Crime Library: Criminal Minds and Methods

Heriberto 'Eddie' Seda

One Zodiac

The third Zodiac letter
The third Zodiac letter

An intriguing Zodiac letter arrived at the Post the day after the Central Park shooting. It contained the same occult symbolism, nonsensical ramblings and a listing of the victims, time of death and sun sign. This letter however, was unusual in its vehement attempt to convince the Post, and thus the police and public, that New Yorks Zodiac was the same person as the Bay Areas Zodiac.

Aside from a few enthusiastic exceptions, the police, press and public never really believed the two were the same. Everything from the killers handwriting to the victims descriptions of the assailant pointed to the fact that New Yorks Zodiac was a copycat.

The Zodiacs June 22 note however, vehemently denied it:

This is the Zodiac
The note Sent to the Post not to any of The San Francisco Zodiac letter you are
Wrong the handwriting look different it is
One of the same Zodiac one Zodiac
In San Francisco killed a man in the park with a
Gun and killed a women with a knife and killed
A man in the taxi cab with gun

As journalist Kieran Crowley wrote in Sleep My Little Dead, many reporters salivated at the idea that the original Zodiac had returned. After all, it would have made an explosive story. However, the June 22 note struck Crowley and his colleagues as just too desperate and angry. It was the work of a young, non-white man from Brooklyn who wanted everyone to believe that he was a white, middle-aged serial killer from San Francisco.

Nevertheless, the fact that New Yorks Zodiac was a copycat didnt change the fact that Joseph Proce died on June 24th. New Yorks Zodiac was officially a killer and the NYPD mobilized to stop him.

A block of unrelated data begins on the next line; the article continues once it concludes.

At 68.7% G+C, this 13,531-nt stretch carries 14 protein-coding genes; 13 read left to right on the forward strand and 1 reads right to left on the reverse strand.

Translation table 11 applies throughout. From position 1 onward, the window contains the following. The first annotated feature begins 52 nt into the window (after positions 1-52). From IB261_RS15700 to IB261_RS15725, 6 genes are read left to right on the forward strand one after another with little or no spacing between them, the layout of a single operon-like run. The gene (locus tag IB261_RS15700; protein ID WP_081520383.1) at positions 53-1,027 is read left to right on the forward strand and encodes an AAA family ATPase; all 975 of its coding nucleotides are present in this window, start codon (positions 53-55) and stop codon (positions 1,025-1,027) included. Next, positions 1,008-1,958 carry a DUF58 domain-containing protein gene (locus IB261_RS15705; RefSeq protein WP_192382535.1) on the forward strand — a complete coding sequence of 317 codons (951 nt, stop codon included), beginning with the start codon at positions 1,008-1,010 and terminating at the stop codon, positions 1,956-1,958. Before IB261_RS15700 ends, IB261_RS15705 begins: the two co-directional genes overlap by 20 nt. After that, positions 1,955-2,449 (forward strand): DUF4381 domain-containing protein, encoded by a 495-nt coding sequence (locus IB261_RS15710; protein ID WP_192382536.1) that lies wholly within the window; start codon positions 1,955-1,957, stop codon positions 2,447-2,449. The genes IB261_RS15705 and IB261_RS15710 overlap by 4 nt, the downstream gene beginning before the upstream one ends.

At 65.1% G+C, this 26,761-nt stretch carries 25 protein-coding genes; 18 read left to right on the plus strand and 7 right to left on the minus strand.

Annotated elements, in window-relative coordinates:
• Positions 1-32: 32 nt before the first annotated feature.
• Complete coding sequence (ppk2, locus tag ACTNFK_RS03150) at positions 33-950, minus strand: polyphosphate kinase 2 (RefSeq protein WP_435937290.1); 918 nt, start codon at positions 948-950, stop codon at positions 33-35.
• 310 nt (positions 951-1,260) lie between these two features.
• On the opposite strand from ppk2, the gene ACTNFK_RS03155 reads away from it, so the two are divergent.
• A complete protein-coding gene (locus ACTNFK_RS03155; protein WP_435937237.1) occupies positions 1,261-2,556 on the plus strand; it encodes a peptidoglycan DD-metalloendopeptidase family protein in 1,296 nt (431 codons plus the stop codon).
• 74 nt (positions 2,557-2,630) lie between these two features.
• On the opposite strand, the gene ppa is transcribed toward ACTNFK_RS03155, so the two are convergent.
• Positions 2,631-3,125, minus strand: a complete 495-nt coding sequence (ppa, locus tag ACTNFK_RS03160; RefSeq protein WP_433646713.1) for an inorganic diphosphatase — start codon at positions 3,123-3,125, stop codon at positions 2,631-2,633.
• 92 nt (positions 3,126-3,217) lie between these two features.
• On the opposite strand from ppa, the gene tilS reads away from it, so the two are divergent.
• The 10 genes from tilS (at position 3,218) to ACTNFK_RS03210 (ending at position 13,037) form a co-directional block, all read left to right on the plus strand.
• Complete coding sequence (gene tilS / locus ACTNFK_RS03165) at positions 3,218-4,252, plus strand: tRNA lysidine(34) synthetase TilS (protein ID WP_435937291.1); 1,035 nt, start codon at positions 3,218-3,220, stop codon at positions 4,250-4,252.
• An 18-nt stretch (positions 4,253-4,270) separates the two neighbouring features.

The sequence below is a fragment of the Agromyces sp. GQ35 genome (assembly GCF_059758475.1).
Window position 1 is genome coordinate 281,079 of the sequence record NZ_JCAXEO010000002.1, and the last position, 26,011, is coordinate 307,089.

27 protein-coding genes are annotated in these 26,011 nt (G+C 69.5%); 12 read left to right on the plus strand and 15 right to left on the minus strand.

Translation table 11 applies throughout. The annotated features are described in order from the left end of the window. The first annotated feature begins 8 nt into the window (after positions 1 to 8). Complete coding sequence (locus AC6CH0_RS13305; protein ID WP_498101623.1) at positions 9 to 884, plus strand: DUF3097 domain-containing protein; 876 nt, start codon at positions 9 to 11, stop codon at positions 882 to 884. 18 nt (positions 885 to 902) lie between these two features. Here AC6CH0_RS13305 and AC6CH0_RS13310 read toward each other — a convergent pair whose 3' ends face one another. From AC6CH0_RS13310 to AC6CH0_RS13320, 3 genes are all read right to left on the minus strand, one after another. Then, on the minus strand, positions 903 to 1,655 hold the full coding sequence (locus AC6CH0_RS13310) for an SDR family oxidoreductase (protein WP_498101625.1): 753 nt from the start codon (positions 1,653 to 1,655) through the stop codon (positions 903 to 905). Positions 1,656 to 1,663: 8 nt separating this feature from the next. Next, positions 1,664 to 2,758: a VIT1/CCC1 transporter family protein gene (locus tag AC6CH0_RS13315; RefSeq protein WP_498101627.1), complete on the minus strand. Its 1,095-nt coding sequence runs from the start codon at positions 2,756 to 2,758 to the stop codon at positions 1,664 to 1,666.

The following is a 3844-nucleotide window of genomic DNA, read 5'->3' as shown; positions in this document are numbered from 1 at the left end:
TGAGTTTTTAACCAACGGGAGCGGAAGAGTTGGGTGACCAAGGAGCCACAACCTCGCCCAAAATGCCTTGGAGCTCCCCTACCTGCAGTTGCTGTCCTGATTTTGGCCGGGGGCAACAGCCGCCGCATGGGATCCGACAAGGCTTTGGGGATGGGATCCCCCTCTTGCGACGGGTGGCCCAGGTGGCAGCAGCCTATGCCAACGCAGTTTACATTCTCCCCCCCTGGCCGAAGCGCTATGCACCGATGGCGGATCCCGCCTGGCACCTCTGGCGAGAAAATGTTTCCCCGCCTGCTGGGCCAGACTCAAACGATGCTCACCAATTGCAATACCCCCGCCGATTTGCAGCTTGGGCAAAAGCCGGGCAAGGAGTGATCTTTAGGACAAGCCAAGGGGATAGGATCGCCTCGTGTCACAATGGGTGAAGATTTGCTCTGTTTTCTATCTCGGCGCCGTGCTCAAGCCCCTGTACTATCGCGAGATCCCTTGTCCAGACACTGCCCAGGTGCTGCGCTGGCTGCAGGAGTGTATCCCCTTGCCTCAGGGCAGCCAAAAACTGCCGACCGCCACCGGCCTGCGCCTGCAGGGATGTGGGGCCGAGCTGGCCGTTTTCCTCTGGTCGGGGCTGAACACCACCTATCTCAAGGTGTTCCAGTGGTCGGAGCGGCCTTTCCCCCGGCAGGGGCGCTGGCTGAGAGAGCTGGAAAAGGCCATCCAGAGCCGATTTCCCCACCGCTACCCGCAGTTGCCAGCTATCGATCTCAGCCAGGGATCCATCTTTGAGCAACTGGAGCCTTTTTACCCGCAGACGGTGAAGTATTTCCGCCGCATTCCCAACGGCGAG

Parham helped the police put together a composite sketch. He described his assailant as black, around 30 years old, 5 foot 10 inches to 6 feet tall and about 185 pounds. Wags nicknamed the composite sketch Evil Al Roker for its resemblance to the jovial TV weatherman. The composite was released to the press, prompting hundreds of calls.

Publicity-hungry psychics offered to help the police solve the case. People reported friends, neighbors, co-workers that had to be the Zodiac. One young man was fingerprinted because he took a book on astrology out of the New York Public Library. Another man was arrested and questioned because in 1980 he had signed a friends yearbook with a quote from a San Francisco Zodiacs letter. Police consulted astronomy professors for insights on the constellations.

Through all this, detectives began to believe the only way to catch the Zodiac was to trap him in the act. After all, they knew when he would strike next.

 

Categories
Advertisement